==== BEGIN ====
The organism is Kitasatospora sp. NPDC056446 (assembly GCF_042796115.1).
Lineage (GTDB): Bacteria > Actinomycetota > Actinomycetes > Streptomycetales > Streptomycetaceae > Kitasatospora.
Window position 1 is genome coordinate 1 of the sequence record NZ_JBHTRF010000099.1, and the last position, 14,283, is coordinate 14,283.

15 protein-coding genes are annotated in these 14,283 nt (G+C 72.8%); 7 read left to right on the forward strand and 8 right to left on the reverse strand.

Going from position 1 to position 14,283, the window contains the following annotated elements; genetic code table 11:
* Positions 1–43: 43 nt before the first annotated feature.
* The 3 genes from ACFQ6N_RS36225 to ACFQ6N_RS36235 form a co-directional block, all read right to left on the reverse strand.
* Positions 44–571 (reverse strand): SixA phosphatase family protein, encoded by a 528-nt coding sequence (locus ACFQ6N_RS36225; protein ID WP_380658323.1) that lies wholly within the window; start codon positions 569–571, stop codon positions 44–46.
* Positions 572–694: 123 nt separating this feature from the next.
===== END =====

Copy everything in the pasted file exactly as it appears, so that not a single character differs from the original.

The organism is Kitasatospora sp. NPDC056446 (assembly GCF_042796115.1).
Lineage (GTDB): Bacteria > Actinomycetota > Actinomycetes > Streptomycetales > Streptomycetaceae > Kitasatospora.
Window position 1 is genome coordinate 1 of the sequence record NZ_JBHTRF010000099.1, and the last position, 14,283, is coordinate 14,283.

15 protein-coding genes are annotated in these 14,283 nt (G+C 72.8%); 7 read left to right on the forward strand and 8 right to left on the reverse strand.

Going from position 1 to position 14,283, the window contains the following annotated elements; genetic code table 11:
* Positions 1–43: 43 nt before the first annotated feature.
* The 3 genes from ACFQ6N_RS36225 to ACFQ6N_RS36235 form a co-directional block, all read right to left on the reverse strand.
* Positions 44–571 (reverse strand): SixA phosphatase family protein, encoded by a 528-nt coding sequence (locus ACFQ6N_RS36225; protein ID WP_380658323.1) that lies wholly within the window; start codon positions 569–571, stop codon positions 44–46.
* Positions 572–694: 123 nt separating this feature from the next.